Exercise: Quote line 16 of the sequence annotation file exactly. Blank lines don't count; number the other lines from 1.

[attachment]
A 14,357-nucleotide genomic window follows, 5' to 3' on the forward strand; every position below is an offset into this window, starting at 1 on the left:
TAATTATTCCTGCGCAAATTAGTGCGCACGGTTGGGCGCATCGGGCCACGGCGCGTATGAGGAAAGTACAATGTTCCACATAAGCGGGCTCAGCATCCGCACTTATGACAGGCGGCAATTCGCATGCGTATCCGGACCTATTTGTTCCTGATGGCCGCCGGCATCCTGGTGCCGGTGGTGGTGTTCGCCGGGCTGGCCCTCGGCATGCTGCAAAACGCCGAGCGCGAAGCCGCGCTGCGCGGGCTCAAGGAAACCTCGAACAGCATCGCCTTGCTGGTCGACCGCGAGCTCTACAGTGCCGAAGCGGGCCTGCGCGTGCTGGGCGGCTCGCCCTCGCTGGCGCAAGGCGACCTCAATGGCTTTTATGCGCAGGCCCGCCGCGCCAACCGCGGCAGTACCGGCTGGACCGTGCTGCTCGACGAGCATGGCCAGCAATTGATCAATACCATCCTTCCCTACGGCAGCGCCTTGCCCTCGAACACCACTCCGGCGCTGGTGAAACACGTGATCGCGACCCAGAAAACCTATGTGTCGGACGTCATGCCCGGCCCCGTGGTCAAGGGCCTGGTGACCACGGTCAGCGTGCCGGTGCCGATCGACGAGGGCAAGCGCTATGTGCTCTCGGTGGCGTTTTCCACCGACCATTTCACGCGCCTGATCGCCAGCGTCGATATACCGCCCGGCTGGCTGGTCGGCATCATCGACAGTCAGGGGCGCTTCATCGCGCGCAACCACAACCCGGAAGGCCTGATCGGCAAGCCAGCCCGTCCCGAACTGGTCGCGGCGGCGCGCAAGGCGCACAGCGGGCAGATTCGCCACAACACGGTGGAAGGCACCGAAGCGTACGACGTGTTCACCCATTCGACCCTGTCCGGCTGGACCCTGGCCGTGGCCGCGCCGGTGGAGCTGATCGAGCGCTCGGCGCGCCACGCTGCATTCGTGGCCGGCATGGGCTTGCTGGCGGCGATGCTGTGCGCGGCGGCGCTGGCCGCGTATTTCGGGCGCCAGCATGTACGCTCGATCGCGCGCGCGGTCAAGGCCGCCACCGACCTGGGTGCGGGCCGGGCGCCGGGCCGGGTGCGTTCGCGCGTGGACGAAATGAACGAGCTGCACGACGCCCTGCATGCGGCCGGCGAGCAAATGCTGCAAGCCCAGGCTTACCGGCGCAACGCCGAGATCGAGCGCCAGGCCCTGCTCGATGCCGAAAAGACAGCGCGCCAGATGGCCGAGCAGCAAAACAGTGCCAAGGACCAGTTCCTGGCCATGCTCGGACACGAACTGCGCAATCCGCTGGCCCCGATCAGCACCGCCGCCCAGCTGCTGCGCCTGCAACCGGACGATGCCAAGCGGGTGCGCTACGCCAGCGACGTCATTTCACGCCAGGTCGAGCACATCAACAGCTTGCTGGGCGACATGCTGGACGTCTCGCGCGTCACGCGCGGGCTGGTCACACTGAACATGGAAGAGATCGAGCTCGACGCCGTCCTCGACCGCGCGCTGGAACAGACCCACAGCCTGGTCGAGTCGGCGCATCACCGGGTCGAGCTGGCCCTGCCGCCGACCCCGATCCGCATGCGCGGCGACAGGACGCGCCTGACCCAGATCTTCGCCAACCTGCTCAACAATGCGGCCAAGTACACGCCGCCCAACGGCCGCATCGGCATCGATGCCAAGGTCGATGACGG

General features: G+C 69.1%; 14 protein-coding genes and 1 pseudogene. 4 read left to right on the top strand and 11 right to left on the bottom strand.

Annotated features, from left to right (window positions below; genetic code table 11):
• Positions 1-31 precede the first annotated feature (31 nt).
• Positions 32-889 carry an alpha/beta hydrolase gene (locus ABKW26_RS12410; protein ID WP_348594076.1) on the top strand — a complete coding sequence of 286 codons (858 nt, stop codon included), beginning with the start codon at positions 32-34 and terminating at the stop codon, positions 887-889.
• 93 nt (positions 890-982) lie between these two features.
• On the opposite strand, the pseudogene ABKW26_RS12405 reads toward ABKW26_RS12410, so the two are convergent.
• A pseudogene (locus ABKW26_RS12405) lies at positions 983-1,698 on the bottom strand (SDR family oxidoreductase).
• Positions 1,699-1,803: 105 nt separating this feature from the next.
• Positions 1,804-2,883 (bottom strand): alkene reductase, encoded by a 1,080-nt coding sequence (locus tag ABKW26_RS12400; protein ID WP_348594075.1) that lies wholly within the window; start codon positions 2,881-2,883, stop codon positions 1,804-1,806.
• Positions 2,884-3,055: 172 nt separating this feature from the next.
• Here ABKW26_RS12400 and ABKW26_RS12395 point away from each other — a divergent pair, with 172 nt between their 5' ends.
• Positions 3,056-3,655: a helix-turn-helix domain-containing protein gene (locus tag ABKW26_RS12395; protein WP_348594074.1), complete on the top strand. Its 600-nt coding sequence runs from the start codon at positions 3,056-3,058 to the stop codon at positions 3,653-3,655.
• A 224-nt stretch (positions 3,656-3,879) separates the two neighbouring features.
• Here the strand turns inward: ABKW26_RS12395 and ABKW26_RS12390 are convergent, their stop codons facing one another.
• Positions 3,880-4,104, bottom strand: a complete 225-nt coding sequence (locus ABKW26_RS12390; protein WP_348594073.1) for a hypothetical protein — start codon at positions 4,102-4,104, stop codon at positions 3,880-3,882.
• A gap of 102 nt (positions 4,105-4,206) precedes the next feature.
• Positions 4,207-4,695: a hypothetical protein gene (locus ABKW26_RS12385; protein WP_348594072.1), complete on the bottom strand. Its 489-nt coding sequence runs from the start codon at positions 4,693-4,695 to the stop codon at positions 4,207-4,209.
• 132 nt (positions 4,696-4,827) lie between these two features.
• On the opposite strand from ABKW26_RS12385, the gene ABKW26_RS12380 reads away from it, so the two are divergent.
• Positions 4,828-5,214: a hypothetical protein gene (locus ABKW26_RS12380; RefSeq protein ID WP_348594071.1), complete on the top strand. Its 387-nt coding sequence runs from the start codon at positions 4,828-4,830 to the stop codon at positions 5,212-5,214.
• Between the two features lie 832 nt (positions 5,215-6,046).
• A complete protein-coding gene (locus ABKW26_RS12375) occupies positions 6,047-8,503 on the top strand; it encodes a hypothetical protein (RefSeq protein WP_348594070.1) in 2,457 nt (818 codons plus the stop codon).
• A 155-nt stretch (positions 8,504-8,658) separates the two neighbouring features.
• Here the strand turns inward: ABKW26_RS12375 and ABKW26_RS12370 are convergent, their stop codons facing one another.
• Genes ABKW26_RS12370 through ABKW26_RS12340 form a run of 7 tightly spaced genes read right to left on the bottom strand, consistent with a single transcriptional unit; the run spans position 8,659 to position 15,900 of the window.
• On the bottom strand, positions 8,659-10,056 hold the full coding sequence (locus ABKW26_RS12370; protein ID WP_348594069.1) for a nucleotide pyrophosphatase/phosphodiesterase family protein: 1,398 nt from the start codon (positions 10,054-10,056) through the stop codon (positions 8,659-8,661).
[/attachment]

• Here the strand turns inward: ABKW26_RS12395 and ABKW26_RS12390 are convergent, their stop codons facing one another.